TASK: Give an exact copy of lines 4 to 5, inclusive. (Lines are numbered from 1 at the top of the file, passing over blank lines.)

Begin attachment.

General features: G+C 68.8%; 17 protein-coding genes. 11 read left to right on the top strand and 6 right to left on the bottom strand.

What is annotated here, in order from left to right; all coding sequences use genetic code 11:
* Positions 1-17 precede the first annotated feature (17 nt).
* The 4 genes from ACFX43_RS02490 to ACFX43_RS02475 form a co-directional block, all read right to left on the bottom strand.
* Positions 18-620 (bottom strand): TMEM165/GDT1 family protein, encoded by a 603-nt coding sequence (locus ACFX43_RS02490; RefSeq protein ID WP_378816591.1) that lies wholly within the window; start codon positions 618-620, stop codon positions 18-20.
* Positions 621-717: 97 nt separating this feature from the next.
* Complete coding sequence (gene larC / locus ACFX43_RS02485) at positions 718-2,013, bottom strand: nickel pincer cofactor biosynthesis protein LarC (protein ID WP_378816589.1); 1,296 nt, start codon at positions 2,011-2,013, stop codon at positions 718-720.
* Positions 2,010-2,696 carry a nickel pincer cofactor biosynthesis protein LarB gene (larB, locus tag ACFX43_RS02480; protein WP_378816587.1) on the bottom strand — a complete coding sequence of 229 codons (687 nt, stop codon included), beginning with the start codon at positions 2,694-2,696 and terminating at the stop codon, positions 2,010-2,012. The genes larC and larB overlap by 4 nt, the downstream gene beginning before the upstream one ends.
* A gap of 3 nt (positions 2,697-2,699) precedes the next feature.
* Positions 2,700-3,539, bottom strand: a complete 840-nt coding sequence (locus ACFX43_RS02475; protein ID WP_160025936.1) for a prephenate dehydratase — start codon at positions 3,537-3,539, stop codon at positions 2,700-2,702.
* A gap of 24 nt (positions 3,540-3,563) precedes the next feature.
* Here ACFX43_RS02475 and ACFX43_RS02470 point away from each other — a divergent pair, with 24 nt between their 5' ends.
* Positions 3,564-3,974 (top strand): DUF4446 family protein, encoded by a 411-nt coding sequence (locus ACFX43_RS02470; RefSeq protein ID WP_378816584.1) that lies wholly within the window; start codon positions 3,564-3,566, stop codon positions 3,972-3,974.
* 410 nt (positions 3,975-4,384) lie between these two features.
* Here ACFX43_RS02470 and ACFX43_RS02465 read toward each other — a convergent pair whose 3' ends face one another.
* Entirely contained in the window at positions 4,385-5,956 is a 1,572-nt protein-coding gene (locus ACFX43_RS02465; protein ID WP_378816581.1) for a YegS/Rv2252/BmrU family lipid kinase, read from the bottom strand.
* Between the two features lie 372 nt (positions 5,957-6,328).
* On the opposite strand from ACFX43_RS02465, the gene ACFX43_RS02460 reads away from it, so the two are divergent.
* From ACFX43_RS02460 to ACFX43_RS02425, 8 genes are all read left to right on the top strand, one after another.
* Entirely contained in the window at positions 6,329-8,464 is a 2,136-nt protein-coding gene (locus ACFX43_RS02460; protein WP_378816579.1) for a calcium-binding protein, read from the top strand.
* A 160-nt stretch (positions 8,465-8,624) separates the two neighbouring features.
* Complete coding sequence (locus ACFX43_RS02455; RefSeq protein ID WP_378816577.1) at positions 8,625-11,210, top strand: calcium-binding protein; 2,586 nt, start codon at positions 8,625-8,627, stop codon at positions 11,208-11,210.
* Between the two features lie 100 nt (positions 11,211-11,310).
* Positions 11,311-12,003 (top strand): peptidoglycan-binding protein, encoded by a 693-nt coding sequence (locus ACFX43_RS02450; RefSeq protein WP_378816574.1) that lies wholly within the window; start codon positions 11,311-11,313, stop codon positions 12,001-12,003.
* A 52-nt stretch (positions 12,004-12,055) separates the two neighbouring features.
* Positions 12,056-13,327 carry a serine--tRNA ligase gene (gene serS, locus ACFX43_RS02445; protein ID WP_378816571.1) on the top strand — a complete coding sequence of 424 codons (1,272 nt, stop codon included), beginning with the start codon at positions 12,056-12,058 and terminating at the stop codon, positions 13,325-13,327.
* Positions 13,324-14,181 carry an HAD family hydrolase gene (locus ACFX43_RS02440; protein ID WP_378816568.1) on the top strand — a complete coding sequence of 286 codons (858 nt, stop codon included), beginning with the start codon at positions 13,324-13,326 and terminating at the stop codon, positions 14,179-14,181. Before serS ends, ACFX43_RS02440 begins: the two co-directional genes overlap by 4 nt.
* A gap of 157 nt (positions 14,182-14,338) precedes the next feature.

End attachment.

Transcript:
* The 4 genes from ACFX43_RS02490 to ACFX43_RS02475 form a co-directional block, all read right to left on the bottom strand.
* Positions 18-620 (bottom strand): TMEM165/GDT1 family protein, encoded by a 603-nt coding sequence (locus ACFX43_RS02490; RefSeq protein ID WP_378816591.1) that lies wholly within the window; start codon positions 618-620, stop codon positions 18-20.